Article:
Feedback conversations have fascinated me for nearly a decade. It is an undisputed opinion that feedback is the cornerstone of performance assessment and growth. Experts have been writing about this topic for decades. If we go outside the health professions education world, the business literature also abounds in feedback; they tend to focus on performance ‘appraisal’ and why it is important to have regular conversations on this topic with their employees. Business organizations are serious about performance of their teams and regular appraisal conversations are essential for effective teamwork.
So why do health professions educators continue to view upcoming feedback conversations with trepidation? And why do our learners at every level continue to disparage the quality of feedback provided to them? These adult learners are intelligent professionals who should be calibrating their own performance astutely and accurately and seeking feedback regularly- but are they?
Alas, data show that even advanced professionals do not necessarily self-assess accurately. Feedback-seeking behavior is also not as common as we might assume. Researchers have shown that goal-orientation of professionals influences feedback seeking behavior. Those with a learning goal orientation tend to seek and accept feedback more than those with a performance goal orientation, the latter focus more on scores on exams, grades on rotations etc. Learners also reject constructive feedback that they perceive is not credible or if it is not in agreement with their self-assessment. More recent literature on feedback emphasizes sociocultural factors, emotions, relationships etc. rather than the recipe for ‘giving’ good feedback- a spoonful of sugar makes the medicine go down- not!
This started my chain of thought that everything I had learned about feedback was wrong- oh dear! I had now drunk the kool aid of feedback as a sociocultural beast and a complex interpersonal encounter, influenced by many more factors than how the ‘superior’ gives feedback to the ‘inferior’- sandwich or otherwise. Indeed, I was so fascinated by the subject that it became the topic of my PhD dissertation. Surprisingly, my advisors agreed that there was much work to be done in this area and much to be learned.
In this blog, I would like to debate the concept of self in its various forms and how it interacts with feedback conversations. When I say self, I mean self-efficacy, self-awareness, self-disclosure, self-reflection, self-assessment….Now you can probably see where I am going. If a feedback recipient comes into a conversation with low self-efficacy and / or the conversation lowers their self-efficacy, the content of the feedback will not be heard, or heard and rejected. If feedback recipients lack self-awareness, they may overestimate their performance level and reject all data to the contrary. If they are unwilling to disclose their limitations, errors or fears, those giving feedback may not be able to give goal-directed specific feedback that can lead to performance improvement. Without all the above, self-assessment may not be accurate. It is worth remembering newer definitions of self-assessment, which state that it does not occur in a vacuum. In fact, the terms ‘directed self-assessment’ and ‘self-directed assessment seeking’ have been coined by experts to emphasize that accurate self-assessment requires external data preferably from multiple sources.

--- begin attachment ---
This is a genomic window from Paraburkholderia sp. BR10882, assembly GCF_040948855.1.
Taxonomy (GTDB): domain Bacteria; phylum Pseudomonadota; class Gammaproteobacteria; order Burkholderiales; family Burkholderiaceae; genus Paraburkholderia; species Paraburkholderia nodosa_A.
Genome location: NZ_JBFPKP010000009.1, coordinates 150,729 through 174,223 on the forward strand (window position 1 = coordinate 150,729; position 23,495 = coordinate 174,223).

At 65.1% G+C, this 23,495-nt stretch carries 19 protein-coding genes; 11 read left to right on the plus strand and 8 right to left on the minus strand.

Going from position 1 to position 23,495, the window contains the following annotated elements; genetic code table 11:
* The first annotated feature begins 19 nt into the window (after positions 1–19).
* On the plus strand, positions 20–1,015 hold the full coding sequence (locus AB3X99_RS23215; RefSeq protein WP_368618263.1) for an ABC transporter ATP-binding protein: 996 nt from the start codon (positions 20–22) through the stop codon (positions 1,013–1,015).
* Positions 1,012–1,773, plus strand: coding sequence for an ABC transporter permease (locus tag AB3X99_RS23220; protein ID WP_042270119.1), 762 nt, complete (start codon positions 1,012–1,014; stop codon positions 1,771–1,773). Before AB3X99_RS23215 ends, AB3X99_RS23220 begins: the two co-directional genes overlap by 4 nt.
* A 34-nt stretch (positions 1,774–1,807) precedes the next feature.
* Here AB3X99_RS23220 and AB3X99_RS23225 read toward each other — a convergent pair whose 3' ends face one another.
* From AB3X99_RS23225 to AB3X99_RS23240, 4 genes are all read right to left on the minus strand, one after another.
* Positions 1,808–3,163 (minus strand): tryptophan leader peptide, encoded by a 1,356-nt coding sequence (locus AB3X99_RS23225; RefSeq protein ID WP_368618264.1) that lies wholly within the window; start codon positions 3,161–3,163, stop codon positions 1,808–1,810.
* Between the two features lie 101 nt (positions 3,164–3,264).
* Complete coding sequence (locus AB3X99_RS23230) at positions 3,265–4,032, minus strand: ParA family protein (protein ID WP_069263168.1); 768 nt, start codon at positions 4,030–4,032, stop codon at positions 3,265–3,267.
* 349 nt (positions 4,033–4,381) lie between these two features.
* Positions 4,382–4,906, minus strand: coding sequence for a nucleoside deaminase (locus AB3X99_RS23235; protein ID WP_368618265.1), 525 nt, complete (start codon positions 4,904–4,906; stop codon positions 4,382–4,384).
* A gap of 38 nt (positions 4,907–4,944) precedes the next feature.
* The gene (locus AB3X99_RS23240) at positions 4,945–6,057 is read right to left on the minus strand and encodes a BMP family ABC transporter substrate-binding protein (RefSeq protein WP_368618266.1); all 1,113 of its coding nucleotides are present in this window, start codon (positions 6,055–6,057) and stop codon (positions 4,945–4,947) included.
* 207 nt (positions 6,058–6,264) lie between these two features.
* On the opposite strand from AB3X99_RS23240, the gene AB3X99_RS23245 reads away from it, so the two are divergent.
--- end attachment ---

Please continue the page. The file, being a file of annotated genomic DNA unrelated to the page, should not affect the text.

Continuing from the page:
In conclusion, I would like to talk about the Johari window and how this model can be applied to enhance the effectiveness of feedback conversations. This window has 4 quadrants based on what is known / unknown to feedback recipients and what is known / unknown to feedback givers. Quadrant 1 consists of strengths and weaknesses known to both sides (open) – feedback is relatively easy to discuss especially if the receiver goes first. Quadrant 2 consists of what is known to the giver but not receiver (blind) - conversations can be enhanced if the culture encourages feedback-seeking and a learning goal orientation. Quadrant 3 consists of what is known to the receiver but not the giver - disclosure is essential for effective feedback exchange which can be encouraged by allowing trusting relationships to develop. Quadrant 4, unknown to both parties, is the most challenging. Revelation of unknown behaviors can occur over time if professionals are willing to engage in self-discovery and are open to feedback from multiple sources.
Would you like to try out new strategies in your future feedback conversations? Which one of the Johari quadrants might you want to experiment with? Comment on our blog to share your ideas.
Subha Ramani, MBBS, PhD, MMEd, MPH
Subha Ramani, MBBS, MPH, MMEd, PhD, FAMEE (Educators, ‘05; Assessment, ‘08; Leaders, ‘09; 2.0, ‘18) is a General Internist and Education specialist. Subha is Associate Professor of Medicine at Harvard Medical School, Adjunct Professor at MGH Institute for Health Professions Education and Honorary Professor of Medical Education at the University of Manchester, UK. She is an Associate Physician, Division of General Internal Medicine and Assistant Director for global perspectives and community, Brigham Education Institute, Brigham and Women’s Hospital. Since August 2022, she is serving as the President of AMEE, the largest international association for health professions education. Subha’s areas of professional interest include qualitative research, curriculum design, assessment, feedback and faculty development. Subha can be followed on Twitter or contacted via email.